Lines 109 to 111 give credit to screenit.com (in the form of an outbound link) and define the context of the question.

Lines 114 to 115 present the profanity paragraph from the database (via the local cache) in a bordered table with a single cell. The value consists of the title, a newline, and the paragraph of profanity data (with embedded newlines) ripped from the screenit.com pages. We don’t want to give away the title, so we print everything after the first newline.

Lines 118 to 122 display the answer choices as an ordered list. Each list item is a link back to this same CGI program (as captured in line 118) with the session information and the answer identifier included as query parameters. The link text is the title of the movie, given as the first line of the cached data value.

Lines 124 and 125 are commented out; while testing, I was too lazy to think of the right answer, so I made the program tell me.

Lines 127 to 136 append some boilerplate disclaimers to the bottom of the quiz question. Line 137 closes off the HTML, and we’re done.

To recap, when the program is first invoked, there’s no session data, so we first create a session ID (line 83); then pull up a list of all movies in the database (line 84); then generate the first list of candidates (line 90); and finally seect the winner (line 91). All of this is saved into server-side storage (line 104).

The user is then presented with the profanity paragraph for that winner (line 114) and a list of choices (line 119) from which to choose. These links lead back to another invocation of the same program, which then scores the choice (line 65) and repeats the process, picking a new set of choices and updating the server-side storage.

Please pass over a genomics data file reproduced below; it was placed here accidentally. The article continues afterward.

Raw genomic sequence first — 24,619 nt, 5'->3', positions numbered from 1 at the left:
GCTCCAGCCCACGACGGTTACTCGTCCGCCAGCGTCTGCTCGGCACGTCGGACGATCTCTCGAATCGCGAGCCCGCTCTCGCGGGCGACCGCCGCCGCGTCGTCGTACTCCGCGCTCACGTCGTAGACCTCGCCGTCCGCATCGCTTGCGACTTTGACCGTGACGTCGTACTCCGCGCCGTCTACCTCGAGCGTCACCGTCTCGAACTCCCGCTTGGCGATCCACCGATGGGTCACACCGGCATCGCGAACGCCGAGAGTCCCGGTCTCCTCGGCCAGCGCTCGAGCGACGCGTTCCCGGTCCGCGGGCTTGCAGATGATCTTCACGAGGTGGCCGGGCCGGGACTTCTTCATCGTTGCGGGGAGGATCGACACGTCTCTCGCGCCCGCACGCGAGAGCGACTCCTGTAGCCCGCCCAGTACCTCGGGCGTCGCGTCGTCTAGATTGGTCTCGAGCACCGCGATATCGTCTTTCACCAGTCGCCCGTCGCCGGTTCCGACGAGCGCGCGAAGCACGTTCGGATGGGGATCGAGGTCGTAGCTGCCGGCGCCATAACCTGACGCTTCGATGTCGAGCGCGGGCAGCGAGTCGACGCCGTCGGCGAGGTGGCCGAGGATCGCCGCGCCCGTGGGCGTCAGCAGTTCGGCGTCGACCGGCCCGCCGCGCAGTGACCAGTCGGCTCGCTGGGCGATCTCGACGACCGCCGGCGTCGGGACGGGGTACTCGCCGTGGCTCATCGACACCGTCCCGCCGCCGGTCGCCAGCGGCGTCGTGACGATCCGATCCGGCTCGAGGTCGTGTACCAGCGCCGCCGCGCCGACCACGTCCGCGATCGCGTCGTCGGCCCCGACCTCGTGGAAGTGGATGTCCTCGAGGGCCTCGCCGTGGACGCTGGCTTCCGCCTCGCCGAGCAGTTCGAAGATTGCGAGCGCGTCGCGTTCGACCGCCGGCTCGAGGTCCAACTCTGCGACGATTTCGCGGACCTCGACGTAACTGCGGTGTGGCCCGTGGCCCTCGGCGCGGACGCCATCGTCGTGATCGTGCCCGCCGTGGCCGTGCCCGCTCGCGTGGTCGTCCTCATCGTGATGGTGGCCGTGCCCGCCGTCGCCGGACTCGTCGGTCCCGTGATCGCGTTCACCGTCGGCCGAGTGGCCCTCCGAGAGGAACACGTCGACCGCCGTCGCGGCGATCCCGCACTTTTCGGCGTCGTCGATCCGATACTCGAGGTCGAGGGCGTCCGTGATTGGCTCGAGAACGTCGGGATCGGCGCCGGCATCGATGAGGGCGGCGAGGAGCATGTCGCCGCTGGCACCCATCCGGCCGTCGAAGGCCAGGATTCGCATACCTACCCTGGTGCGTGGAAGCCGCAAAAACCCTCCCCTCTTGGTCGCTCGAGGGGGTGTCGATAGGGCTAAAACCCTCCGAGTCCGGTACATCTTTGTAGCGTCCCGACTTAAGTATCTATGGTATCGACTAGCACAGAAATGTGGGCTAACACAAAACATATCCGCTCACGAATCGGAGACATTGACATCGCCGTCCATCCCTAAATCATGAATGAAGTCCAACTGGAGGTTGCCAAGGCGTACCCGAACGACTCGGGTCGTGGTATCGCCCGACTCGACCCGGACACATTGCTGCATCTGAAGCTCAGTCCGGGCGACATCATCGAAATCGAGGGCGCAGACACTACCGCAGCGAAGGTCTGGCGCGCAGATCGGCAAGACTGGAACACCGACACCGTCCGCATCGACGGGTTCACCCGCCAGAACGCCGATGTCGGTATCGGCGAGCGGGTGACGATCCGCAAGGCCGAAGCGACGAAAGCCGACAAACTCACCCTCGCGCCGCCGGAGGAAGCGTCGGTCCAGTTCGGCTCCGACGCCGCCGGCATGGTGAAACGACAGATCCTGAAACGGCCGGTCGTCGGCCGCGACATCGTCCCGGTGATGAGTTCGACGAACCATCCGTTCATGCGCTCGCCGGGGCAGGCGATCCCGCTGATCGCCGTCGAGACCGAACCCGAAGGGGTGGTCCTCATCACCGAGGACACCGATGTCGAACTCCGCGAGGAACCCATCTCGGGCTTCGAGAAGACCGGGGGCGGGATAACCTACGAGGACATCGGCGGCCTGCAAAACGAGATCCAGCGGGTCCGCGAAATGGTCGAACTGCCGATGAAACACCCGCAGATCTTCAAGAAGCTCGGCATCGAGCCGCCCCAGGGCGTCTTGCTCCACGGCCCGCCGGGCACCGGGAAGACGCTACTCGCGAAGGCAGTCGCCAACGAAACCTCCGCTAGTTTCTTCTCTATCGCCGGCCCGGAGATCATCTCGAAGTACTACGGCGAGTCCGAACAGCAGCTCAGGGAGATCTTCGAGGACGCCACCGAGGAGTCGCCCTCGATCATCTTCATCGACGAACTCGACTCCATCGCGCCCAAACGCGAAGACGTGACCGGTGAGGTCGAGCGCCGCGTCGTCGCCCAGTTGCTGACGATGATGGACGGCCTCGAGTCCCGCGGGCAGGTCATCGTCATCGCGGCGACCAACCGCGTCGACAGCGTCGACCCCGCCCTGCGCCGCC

It’s easy once you’ve seen it, but I wrangled with this for a few hours, thinking through all the failure and cheater paths. I think I’ve whacked out something that does the job effectively.

Of course, this program can be extended in multiple ways. For example, a scoreboard could be maintained. There’s also the little mess of what happens when all the movies are used up from one pass. Should the quiz be over? Also, I’m using up movies from the list as alternate choices, but maybe the incorrect choices should just be drawn at random from the master list and not from the unused list. There are lots of possibilities; it’s all a matter of programming, as they say.

Hope you’ve had fun working with this quiz generator. Until next time, enjoy!




Listing One: Quiz Engine — Part I


1 #!/usr/bin/perl -Tw
2 use strict;
3 $|++;
4

5 ## config
6 my$DATA_DB= “/home/merlyn/Web/profanity_quiz”;
7 my $COUNT = 3;
8 ## end config
9
10 use CGI qw(:all);
11 use CGI::Carp qw(fatalsToBrowser);
12
13 ## set up the cache
14
15 use File::Cache;
16 my $cache = File::Cache->new(
namespace =>’profanityquiz’,
17 username => ‘nobody’,
18 filemode => 0666,
19 expires_in => 3600, # one hour
20 });
21
22 unless($cache->get(“_purge_”)){ #cleanup?
23 $cache->purge;
24 $cache->set(” _purge “, 1, 3600 * 4);
# purge every four hours
25 }
26
27 ## connect to the database
28
29 dbmopen my %DATA, $DATA_DB, 0666 or die
“Cannot open data: $!”;
30
31 ## session info
32 my @unused_keys;
33 my @this_keys;
34 my $winner;
35 my $answered;
36 my $correct;
37 ## end session info
38
39 print header, start_html(“Guess the profanity”),
h1(“Guess the profanity”);
40
41 ## first, pull up existing session data:
42 my $session = param(‘session’);